Epigenetic variation in Arabidopsis thaliana

Epigenetic variation in Arabidopsis thalianaPublic Library of Science (PLoS) Biology. 5(7): e174. 2007

Author Summary

In plants and animals, many DNA sequences are modified by the addition of methyl groups, but the principles governing methylation patterns are not well understood. In Arabidopsis, we show that repetitive sequences, derived from mobile (transposable) elements, are densely methylated throughout their length, while about one third of all protein-coding genes are internally methylated. Methylated transposons are silent, homologous to small interfering RNA, and coated with histone H3 dimethylated on lysine-9. In contrast, methylated coding-sequence genes are highly expressed, do not have corresponding small RNAs, and are coated with histone H3 dimethylated on lysine-4. Comparing two different ecotypes of Arabidopsis, we find that transposons are twice as likely as genes to have suffered insertion and deletion, although gene deletion is surprisingly prevalent. While the pattern of transposon methylation is conserved between ecotypes, protein-coding gene methylation is polymorphic so that only half of all gene methylation on any one chromosome is shared between natural accessions collected from around the world.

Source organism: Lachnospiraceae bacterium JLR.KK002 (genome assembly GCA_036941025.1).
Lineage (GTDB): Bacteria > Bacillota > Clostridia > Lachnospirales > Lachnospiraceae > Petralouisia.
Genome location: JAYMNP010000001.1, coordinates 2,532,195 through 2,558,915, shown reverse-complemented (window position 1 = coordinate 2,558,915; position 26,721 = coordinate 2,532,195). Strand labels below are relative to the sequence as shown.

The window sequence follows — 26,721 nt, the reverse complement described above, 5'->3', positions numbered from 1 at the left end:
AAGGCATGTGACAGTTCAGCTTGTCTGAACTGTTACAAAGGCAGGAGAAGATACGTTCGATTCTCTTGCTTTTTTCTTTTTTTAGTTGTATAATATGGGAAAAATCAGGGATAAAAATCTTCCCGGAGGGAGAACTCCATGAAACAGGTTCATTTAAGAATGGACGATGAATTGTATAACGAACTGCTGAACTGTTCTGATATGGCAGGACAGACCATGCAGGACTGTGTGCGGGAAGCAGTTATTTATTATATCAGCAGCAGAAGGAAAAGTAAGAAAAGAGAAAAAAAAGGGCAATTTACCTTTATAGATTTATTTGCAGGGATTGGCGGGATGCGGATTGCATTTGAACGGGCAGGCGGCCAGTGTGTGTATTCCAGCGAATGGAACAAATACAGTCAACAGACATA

M. Vaughn, M. Tanurdzic, Z. Lippman, H. Jiang, R. Carrasquillo, V. Colot, R.W. Doerge and R.A. Martienssen. 

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